SNVSBK2 September   2019 LP8733

PRODUCTION DATA.  

  1. Features
    1.     Simplified Schematic
  2. Applications
  3. Description
    1.     DC/DC Efficiency vs Output Current
  4. Revision History
  5. Pin Configuration and Functions
    1.     Pin Functions
  6. Specifications
    1. 6.1 Absolute Maximum Ratings
    2. 6.2 ESD Ratings
    3. 6.3 Recommended Operating Conditions
    4. 6.4 Thermal Information
    5. 6.5 Electrical Characteristics
    6. 6.6 I2C Serial Bus Timing Parameters
    7. 6.7 Typical Characteristics
  7. Detailed Description
    1. 7.1 Overview
    2. 7.2 Functional Block Diagram
    3. 7.3 Feature Description
      1. 7.3.1  DC/DC Converters
        1. 7.3.1.1 Overview
        2. 7.3.1.2 Dual-Phase Operation and Phase-Adding/Shedding
        3. 7.3.1.3 Transition Between PWM and PFM Modes
        4. 7.3.1.4 Dual-Phase Switcher Configurations
        5. 7.3.1.5 Buck Converter Load Current Measurement
        6. 7.3.1.6 Spread-Spectrum Mode
      2. 7.3.2  Sync Clock Functionality
      3. 7.3.3  Low-Dropout Linear Regulators (LDOs)
      4. 7.3.4  Power-Up
      5. 7.3.5  Regulator Control
        1. 7.3.5.1 Enabling and Disabling Regulators
        2. 7.3.5.2 Changing Output Voltage
      6. 7.3.6  Enable and Disable Sequences
      7. 7.3.7  Device Reset Scenarios
      8. 7.3.8  Diagnosis and Protection Features
        1. 7.3.8.1 Power-Good Information (PGOOD pin)
          1. 7.3.8.1.1 PGOOD Pin Gated Mode
          2. 7.3.8.1.2 PGOOD Pin Continuous Mode
        2. 7.3.8.2 Warnings for Diagnosis (Interrupt)
          1. 7.3.8.2.1 Output Power Limit
          2. 7.3.8.2.2 Thermal Warning
        3. 7.3.8.3 Protection (Regulator Disable)
          1. 7.3.8.3.1 Short-Circuit and Overload Protection
          2. 7.3.8.3.2 Overvoltage Protection
          3. 7.3.8.3.3 Thermal Shutdown
        4. 7.3.8.4 Fault (Power Down)
          1. 7.3.8.4.1 Undervoltage Lockout
      9. 7.3.9  Operation of the GPO Signals
      10. 7.3.10 Digital Signal Filtering
    4. 7.4 Device Functional Modes
      1. 7.4.1 Modes of Operation
    5. 7.5 Programming
      1. 7.5.1 I2C-Compatible Interface
        1. 7.5.1.1 Data Validity
        2. 7.5.1.2 Start and Stop Conditions
        3. 7.5.1.3 Transferring Data
        4. 7.5.1.4 I2C-Compatible Chip Address
        5. 7.5.1.5 Auto-Increment Feature
    6. 7.6 Register Maps
      1. 7.6.1 Register Descriptions
        1. 7.6.1.1  DEV_REV
          1. Table 8. DEV_REV Register Field Descriptions
        2. 7.6.1.2  OTP_REV
          1. Table 9. OTP_REV Register Field Descriptions
        3. 7.6.1.3  BUCK0_CTRL_1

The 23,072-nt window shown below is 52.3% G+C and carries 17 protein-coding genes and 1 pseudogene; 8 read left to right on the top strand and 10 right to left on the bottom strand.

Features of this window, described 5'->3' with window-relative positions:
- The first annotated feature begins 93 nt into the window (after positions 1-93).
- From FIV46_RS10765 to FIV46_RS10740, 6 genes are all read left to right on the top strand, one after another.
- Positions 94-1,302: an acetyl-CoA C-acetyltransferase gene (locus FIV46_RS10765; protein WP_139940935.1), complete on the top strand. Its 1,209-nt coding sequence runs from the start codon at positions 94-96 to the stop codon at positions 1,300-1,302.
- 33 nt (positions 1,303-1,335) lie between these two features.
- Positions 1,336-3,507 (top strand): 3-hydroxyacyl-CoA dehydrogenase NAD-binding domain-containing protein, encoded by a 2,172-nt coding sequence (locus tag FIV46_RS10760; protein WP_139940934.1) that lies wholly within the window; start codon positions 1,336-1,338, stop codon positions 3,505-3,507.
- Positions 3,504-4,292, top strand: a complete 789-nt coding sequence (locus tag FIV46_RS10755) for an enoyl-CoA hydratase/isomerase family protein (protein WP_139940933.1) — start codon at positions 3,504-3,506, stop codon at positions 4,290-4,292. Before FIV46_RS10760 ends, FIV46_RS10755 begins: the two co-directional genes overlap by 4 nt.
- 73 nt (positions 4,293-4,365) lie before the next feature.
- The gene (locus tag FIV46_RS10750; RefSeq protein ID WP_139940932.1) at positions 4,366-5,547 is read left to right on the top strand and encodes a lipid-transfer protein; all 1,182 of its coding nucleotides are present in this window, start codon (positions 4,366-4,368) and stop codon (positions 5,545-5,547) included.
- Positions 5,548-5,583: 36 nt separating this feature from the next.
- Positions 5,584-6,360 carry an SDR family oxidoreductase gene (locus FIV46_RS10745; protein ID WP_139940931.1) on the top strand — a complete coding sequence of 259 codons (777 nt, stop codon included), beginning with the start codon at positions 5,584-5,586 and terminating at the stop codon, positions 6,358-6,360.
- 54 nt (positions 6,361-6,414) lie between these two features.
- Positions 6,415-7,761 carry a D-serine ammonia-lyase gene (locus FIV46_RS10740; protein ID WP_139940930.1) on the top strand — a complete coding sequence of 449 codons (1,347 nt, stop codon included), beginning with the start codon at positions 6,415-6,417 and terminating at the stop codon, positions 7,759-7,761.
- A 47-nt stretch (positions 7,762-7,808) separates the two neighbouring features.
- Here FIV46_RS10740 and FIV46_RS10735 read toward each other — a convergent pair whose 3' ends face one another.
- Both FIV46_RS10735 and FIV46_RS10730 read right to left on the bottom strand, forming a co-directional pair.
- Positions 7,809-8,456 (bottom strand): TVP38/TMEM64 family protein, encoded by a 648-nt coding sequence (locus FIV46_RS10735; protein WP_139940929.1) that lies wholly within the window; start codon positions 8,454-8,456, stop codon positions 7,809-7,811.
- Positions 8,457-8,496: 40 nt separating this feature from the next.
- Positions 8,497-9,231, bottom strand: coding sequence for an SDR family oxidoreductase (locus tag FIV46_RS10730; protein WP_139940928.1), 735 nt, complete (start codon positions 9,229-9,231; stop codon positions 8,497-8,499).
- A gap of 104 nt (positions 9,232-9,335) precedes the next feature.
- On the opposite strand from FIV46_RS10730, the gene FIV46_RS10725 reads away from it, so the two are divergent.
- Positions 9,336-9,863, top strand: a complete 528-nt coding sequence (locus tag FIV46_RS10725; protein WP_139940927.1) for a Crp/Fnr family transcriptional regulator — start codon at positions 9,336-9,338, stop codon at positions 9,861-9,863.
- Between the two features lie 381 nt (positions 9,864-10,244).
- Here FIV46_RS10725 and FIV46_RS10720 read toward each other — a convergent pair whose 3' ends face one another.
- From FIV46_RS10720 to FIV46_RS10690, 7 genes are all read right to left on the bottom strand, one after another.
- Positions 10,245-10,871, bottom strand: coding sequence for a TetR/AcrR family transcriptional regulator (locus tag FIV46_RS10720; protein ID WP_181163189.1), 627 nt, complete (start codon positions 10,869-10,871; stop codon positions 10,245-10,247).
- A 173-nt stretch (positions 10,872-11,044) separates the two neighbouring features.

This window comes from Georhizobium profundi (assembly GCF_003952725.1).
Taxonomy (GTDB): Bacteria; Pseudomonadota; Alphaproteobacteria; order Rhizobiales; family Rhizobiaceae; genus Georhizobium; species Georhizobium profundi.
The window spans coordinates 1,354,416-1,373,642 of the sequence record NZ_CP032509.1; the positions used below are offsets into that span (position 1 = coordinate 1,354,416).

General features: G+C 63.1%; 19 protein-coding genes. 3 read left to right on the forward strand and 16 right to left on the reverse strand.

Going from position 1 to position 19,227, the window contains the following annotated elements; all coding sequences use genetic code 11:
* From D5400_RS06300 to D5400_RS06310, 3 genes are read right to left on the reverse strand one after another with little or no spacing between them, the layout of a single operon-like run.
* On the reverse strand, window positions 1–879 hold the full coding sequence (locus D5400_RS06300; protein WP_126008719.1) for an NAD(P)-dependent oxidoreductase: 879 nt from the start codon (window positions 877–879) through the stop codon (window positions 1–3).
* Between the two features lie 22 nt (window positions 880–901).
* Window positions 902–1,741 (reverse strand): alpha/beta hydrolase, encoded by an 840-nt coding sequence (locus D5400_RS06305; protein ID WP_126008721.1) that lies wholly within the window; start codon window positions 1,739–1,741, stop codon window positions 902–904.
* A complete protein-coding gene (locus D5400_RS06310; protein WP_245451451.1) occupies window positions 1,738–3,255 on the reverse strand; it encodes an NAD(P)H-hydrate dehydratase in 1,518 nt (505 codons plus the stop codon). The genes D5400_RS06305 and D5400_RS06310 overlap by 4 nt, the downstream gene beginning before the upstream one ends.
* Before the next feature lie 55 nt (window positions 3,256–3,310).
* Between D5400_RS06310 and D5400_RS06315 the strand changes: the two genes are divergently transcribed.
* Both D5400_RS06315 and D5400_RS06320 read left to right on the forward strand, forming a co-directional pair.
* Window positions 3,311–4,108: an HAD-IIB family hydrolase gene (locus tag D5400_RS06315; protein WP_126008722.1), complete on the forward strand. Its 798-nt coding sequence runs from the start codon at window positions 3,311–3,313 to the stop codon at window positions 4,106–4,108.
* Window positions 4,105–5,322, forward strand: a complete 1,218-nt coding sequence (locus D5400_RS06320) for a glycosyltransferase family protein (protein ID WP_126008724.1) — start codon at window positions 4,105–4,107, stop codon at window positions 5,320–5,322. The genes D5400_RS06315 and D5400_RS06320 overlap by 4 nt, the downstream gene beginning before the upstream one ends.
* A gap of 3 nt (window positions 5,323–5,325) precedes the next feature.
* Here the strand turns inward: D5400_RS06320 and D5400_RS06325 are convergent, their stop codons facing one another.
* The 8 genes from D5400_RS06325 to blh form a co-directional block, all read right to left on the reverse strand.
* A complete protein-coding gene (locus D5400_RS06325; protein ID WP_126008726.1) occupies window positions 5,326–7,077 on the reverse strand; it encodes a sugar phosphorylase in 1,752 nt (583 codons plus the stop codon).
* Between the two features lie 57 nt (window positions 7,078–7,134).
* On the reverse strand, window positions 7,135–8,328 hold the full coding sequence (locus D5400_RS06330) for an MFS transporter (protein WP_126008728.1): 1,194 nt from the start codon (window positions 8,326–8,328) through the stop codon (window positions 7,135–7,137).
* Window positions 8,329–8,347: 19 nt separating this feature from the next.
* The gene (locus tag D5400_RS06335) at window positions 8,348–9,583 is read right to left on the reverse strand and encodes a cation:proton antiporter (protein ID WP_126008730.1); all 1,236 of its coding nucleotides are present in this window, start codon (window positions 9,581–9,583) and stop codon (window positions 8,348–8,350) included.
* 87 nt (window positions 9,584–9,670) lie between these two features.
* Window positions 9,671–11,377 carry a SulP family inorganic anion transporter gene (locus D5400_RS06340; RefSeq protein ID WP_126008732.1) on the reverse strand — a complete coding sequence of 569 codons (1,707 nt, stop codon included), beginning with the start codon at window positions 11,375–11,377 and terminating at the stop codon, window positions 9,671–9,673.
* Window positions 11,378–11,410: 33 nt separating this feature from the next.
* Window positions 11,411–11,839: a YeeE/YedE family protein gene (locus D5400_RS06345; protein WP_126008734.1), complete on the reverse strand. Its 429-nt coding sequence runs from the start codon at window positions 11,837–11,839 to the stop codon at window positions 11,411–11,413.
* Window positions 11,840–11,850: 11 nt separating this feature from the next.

1. Table 10. BUCK0_CTRL_1 Register Field Descriptions
        4. 7.6.1.4  BUCK0_CTRL_2
          1. Table 11. BUCK0_CTRL_2 Register Field Descriptions
        5. 7.6.1.5  BUCK1_CTRL_1
          1. Table 12. BUCK1_CTRL_1 Register Field Descriptions
        6. 7.6.1.6  BUCK1_CTRL_2
          1. Table 13. BUCK1_CTRL_2 Register Field Descriptions
        7. 7.6.1.7  BUCK0_VOUT
          1. Table 14. BUCK0_VOUT Register Field Descriptions
        8. 7.6.1.8  BUCK1_VOUT
          1. Table 15. BUCK1_VOUT Register Field Descriptions
        9. 7.6.1.9  LDO0_CTRL
          1. Table 16. LDO0_CTRL Register Field Descriptions
        10. 7.6.1.10 LDO1_CTRL
          1. Table 17. LDO1_CTRL Register Field Descriptions
        11. 7.6.1.11 LDO0_VOUT
          1. Table 18. LDO0_VOUT Register Field Descriptions
        12. 7.6.1.12 LDO1_VOUT
          1. Table 19. LDO1_VOUT Register Field Descriptions
        13. 7.6.1.13 BUCK0_DELAY
          1. Table 20. BUCK0_DELAY Register Field Descriptions
        14. 7.6.1.14 BUCK1_DELAY
          1. Table 21. BUCK1_DELAY Register Field Descriptions
        15. 7.6.1.15 LDO0_DELAY
          1. Table 22. LDO0_DELAY Register Field Descriptions
        16. 7.6.1.16 LDO1_DELAY
          1. Table 23. LDO1_DELAY Register Field Descriptions
        17. 7.6.1.17 GPO_DELAY
          1. Table 24. GPO_DELAY Register Field Descriptions
        18. 7.6.1.18 GPO2_DELAY
          1. Table 25. GPO2_DELAY Register Field Descriptions
        19. 7.6.1.19 GPO_CTRL
          1. Table 26. GPO_CTRL Register Field Descriptions
        20. 7.6.1.20 CONFIG
          1. Table 27. CONFIG Register Field Descriptions
        21. 7.6.1.21 PLL_CTRL
          1. Table 28. PLL_CTRL Register Field Descriptions
        22. 7.6.1.22 PGOOD_CTRL_1
          1. Table 29. PGOOD_CTRL_1 Register Field Descriptions
        23. 7.6.1.23 PGOOD_CTRL_2
          1. Table 30. PGOOD_CTRL_2 Register Field Descriptions
        24. 7.6.1.24 PG_FAULT
          1. Table 31. PG_FAULT Register Field Descriptions
        25. 7.6.1.25 RESET
          1. Table 32. RESET Register Field Descriptions
        26. 7.6.1.26 INT_TOP_1
          1. Table 33. INT_TOP_1 Register Field Descriptions